The Physics House Band – ‘Mercury Fountain’ album review

The Physics House Band album review 2017 Mercury Fountain

Words by Matt Phelps.

Four years on from their debut record ‘Horizons/Rapture’ the genre-defying Brighton experimental three-piece of Samuel Organ, Adam Hutchinson and Dave Morgan are back with another mind-altering collection of new music.

Much like their first album, ‘Mercury Fountain’ is intended as a single half hour listening experience in nine parts, rather than nine separate songs. In Adam’s words: “The record is like a journey through the mind-space and astral plane using the analogy of diving into the Mercury Fountain – that’s the name of a sculpture that I randomly came across in Madrid. I was immediately taken by the way it looked like an alien insect spaceship looking over a pool of reflective mercury. It was a beautiful image and the record developed from there; the idea of going on this insane hallucinogenic journey through fury, violence, madness and bliss.”

It’s always pleasing when a band’s name fits perfectly with their music, and that’s certainly the case with the Physics House Band; their endlessly eclectic compositions bring to mind chemical reactions, nuclear fusion and cataclysmic cosmological events. In fact, this record would probably be a very fitting soundtrack to the whole body and mind experience of hurtling through space in a tiny capsule at five miles per second, I would imagine.

Opener ‘Mobius Strip’ sets the scene with a drone of buzzing synths and a distorted bassline emerging out of the ether before a more clear synth hook leads into Dave Morgan’s first explosive drum outburst of the record. It’s that fusion of Samuel’s synths and Dave’s often frantic drumming that really defines the Physics House Band’s sound throughout much of this record – and indeed their whole back catalogue – with Adam’s bass the warm glue that holds it all together, no matter how chaotic it sometimes seems.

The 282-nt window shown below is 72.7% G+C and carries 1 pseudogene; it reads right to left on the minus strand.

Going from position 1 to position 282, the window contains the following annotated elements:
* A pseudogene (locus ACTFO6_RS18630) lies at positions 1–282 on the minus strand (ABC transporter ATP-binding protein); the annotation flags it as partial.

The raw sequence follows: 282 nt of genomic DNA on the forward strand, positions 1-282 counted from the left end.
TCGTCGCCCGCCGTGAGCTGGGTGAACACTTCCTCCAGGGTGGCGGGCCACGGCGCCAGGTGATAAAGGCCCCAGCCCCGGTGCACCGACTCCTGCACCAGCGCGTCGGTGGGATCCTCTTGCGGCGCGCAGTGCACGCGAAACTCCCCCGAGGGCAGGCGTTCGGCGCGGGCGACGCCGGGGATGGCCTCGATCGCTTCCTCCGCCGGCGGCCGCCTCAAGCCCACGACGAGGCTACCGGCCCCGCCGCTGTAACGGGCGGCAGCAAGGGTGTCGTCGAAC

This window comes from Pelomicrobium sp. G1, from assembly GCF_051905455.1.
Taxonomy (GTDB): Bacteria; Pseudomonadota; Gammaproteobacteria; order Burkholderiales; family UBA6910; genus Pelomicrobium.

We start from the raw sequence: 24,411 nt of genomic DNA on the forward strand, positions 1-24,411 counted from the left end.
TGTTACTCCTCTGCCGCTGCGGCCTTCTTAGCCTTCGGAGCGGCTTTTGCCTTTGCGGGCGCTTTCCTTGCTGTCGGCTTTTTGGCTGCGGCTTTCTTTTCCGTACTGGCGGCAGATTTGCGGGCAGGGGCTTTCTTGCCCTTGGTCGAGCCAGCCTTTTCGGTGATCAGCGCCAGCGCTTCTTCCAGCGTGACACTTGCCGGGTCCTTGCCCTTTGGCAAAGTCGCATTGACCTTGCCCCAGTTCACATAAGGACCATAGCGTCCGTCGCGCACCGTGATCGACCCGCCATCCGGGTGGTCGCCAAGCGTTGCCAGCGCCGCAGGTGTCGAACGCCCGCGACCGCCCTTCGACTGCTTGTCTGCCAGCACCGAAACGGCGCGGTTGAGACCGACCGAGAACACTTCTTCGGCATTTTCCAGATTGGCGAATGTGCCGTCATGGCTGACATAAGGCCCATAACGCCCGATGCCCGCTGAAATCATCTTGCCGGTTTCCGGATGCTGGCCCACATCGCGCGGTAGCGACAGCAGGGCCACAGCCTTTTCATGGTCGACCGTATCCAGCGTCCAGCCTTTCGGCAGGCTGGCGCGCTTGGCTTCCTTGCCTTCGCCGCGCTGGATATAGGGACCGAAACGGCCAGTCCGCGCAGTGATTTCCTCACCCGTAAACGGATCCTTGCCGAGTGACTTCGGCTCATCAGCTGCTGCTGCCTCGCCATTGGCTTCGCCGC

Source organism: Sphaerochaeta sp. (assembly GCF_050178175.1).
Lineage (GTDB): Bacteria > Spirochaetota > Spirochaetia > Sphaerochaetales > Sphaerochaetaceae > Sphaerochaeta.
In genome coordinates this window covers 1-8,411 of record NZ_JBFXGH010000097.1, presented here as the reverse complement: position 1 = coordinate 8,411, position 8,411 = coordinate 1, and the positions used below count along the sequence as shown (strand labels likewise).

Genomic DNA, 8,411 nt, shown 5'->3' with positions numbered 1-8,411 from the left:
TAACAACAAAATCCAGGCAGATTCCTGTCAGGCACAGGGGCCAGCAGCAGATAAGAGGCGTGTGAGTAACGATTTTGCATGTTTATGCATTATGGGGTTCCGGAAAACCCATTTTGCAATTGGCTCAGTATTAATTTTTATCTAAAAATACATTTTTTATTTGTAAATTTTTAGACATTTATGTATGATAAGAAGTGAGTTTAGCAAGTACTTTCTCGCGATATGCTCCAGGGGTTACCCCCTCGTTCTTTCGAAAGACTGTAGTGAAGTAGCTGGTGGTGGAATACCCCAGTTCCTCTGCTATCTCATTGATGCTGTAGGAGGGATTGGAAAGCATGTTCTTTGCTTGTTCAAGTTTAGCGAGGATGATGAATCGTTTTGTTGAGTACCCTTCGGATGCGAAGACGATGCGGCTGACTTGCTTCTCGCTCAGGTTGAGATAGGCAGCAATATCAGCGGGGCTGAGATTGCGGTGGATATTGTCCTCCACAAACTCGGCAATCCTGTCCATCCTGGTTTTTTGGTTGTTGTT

Lead single ‘Calypso’ is a classic PHB dizzying rollercoaster of time signatures with as much instrumentation and as many ideas crammed into its three minutes as possible; the bell synths and electric pianos over distorted rhythms at times bringing to mind Japanese math-rockers Toe.

The thrashing drums and guitars, arpeggiated synths and jazz flute solo (yes, really) on ‘Impolex’ represents the band at their most unbridled; I envisage the space capsule really starting to burn up at this point. As ‘The Astral Wave’ drifts in in dreamlike fashion though we are allowed a moment to breathe and enjoy the ride. For a few moments you wonder if we are heading into an out-take from The War of The Worlds; the one when Jeff Wayne took too much acid. Before long though total frenzy is unleashed again, the drums and guitars are ramped up to eleven only this time with added strings and a saxophone solo. A fitting crescendo on a record that is bewildering and exhausting at times but never short of brilliant.

Many bands have tried and failed to capture on record the raw energy of their live performance – which is no mean feat when it’s as intense as PHB’s – but it’s fair to say the band in question have more than managed it here. There’s a beefier production here than on ‘Horizons/Rapture’ that really makes you feel like you’re up close and personal with the band in the sweatiest of tiny gig venues. Incidentally, if you haven’t had the pleasure of experiencing their incredible live show then make it top of your list of priorities next time they tour.

Half an hour of non-stop prog-tinged psychedelic jazz math rock may not sound like everyone’s cup of tea but this record has to be heard to be believed. It’s a place where anything goes, and it usually does. Don’t just take my word for it though, here’s a parting line from Stewart Lee (yes, that Stewart Lee) on what he makes of the record: “It’s a two black Americano experience that makes me wish I still had pin-sharp hearing to lose.”

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